Appropriations Watch: FY 2017
Here is a link to the Appropriations Watch for FY 2020.
Last updated 5/4/17. Both the House (by a 309-118 vote) and the Senate (by a 79-18 vote) have passed the FY 2017 omnibus appropriations bills, which funds the government for the rest of the fiscal year (through September 30). The bill will be sent to the President where he is expected to sign it. The first table has been updated to reflect the passage of the omnibus, and the allocations table has been updated to reflect the numbers in the bill. See our blog post for more about budget gimmicks contained in the bill.
Both chambers have advanced some appropriations bills. The Senate has laid out its topline spending targets known as 302(b) allocations for the twelve Appropriations subcommittees to direct the appropriations process as provided in the Bipartisan Budget Act of 2015 (BBA). The House is pushing ahead without an official 302(b), though the House Appropriations Committee has said it will move forward with informal allocations based on the top line limit set in the BBA last year. As we did last year, we'll be tracking the bills as they move from committee to the House and Senate floor, and onto the President's desk.
The table below shows the status of each appropriations bill. To learn more about the appropriations process, read our report: Appropriations 101, and read here for more detail about how the House and Senate are moving forward without a Budget Resolution.
As we explained in Appropriations 101, the House and Senate Appropriations Committees approve 302(b) spending levels for each subcommittee after the topline 302(a) levels are determined by the Budget Committees. Below is an excerpt (click here to read the full report).
How does Congress determine the total level of appropriations?
Under current law, after the President submits the Administration’s budget proposal to Congress, the House and Senate Budget Committees are each directed to report a budget resolution, which if passed by their respective houses, would then be reconciled in a budget conference (see Q&A: Everything You Need to Know About a Budget Conference). The resulting budget resolution, which is a concurrent resolution and therefore not signed by the President, includes what is known as a 302(a) allocation that sets a total amount of money for the Appropriations Committees to spend. For example, the conferenced budget between the House and Senate set the 302(a) limit for FY 2016 at $1.017 trillion. In the absence of a budget resolution, each chamber may enact a deeming resolution that sets the 302(a) allocation for that chamber. The Bipartisan Budget Act of 2015 gave the Chairman of the Budget Committee authority to set the 302(a) allocation for the Appropriations Committee for Fiscal Year 2017 at the statutory discretionary spending cap established by the Bipartisan Budget Act.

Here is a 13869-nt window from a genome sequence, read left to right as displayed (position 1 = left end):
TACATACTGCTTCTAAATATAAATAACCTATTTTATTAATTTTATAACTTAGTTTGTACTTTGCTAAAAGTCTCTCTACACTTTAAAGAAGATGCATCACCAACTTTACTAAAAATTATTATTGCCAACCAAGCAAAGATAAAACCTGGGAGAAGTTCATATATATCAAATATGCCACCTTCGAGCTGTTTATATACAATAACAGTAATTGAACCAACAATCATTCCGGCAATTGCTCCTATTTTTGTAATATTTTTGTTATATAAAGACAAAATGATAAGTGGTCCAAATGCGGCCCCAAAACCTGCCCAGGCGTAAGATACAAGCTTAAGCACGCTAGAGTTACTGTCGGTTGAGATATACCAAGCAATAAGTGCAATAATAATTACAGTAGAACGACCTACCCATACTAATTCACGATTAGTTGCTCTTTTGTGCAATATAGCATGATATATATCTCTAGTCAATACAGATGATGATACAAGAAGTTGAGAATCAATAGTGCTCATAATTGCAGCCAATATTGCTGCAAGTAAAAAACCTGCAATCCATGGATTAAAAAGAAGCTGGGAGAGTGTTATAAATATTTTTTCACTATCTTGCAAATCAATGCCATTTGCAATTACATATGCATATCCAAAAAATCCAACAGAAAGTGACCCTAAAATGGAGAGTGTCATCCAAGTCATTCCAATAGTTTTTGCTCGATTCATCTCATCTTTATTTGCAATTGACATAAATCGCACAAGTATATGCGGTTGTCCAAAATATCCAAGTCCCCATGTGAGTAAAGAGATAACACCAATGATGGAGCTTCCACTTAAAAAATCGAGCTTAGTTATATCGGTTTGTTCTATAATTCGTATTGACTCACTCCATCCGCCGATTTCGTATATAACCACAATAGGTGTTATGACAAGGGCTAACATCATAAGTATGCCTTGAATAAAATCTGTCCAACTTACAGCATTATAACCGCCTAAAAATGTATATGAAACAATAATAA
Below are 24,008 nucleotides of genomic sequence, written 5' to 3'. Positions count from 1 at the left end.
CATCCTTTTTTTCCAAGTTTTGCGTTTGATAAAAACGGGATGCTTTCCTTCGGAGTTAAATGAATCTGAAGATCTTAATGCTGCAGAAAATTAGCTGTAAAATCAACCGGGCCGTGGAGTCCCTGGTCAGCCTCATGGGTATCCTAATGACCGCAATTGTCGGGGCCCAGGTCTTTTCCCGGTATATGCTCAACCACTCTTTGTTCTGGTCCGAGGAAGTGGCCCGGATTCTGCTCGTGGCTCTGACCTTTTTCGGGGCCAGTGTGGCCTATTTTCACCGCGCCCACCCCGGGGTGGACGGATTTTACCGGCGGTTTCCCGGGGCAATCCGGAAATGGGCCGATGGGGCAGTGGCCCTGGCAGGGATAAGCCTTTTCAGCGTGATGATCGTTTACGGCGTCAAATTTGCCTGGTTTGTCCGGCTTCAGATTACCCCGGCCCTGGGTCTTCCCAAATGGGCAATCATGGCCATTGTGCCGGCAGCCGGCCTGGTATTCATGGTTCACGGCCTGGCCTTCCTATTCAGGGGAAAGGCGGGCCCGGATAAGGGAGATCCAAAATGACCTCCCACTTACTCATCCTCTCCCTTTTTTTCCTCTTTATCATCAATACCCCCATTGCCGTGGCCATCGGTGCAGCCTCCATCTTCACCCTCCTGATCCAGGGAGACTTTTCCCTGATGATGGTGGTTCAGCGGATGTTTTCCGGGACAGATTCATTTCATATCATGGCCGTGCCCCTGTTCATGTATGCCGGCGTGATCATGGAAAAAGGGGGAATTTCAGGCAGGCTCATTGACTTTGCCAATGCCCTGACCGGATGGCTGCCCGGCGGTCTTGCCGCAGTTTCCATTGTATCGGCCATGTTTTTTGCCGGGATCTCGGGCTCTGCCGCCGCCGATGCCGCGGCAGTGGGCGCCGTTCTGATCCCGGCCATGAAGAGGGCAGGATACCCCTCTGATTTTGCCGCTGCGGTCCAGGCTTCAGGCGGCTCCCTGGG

In addition, discretionary spending is currently subject to statutory spending caps. The Budget Control Act of 2011 set discretionary caps through 2021, which were modified for 2013, 2014, 2015, 2016, and 2017 by the American Taxpayer Relief Act of 2012, the Bipartisan Budget Act of 2013, and the Bipartisan Budget Act of 2015. Beyond 2017, the statutory caps set by the Budget Control Act are reduced by about $90 billion annually through an enforcement mechanism known as “sequestration” (see Understanding the Sequester) implemented after the failure of the Joint Select Committee on Deficit Reduction to produce legislation to reduce the deficit.
How does Congress allocate appropriations?
Once they receive 302(a) allocations, the House and Senate Appropriations Committees set 302(b) allocations to divide total appropriations among 12 subcommittees, each dealing with a different part of the budget. Those subcommittees must then decide how to distribute funds within their 302(b) allocations. These 302(b) allocations are voted on by the respective Appropriations Committees but are not subject to review or vote by the full House or Senate. The table below lists the FY 2015 regular (non-war, non-disaster) appropriations, along with the House FY 2016 302(b) allocations for each of the subcommittees.
The table below compares actual funding for FY 2016 with the Senate 302(b) allocations for FY 2017 and the allocations in the final FY 2017 omnibus. The additional $3 billion in this year's allocations is primarily due to higher spending in the defense, homeland security, and military construction/Veterans' Affairs accounts.
|Budget Authority Allocations to Appropriations Subcommittees (billions)|
|Subcommittee||FY 16 Enacted||FY 17 Senate||FY 17 Enacted|
|Commerce, Justice, Science||$55.7||$56.3||$56.6|
|Energy and Water Development||$37.2||$37.5||$37.8|
|Financial Services and General Government||$23.2||$22.4||$21.5|
|Labor, HHS, Education||$162.1||$161.9||$161.0|
|Military Construction, VA||$79.9||$83.0||$82.4|
|State, Foreign Operations||$37.8||$37.2||$36.6|
|Total||$1.067 trillion||$1.070 trillion||$1.070 trillion|
We are glad to see Congress considering appropriations bills on schedule this year. However, it is important that Congress avoids budget gimmicks and sticks to the discretionary funding limits in current law. If you have any questions about terminology or the appropriations process, please see our report Appropriations 101, and stay tuned to our blog for continuing coverage.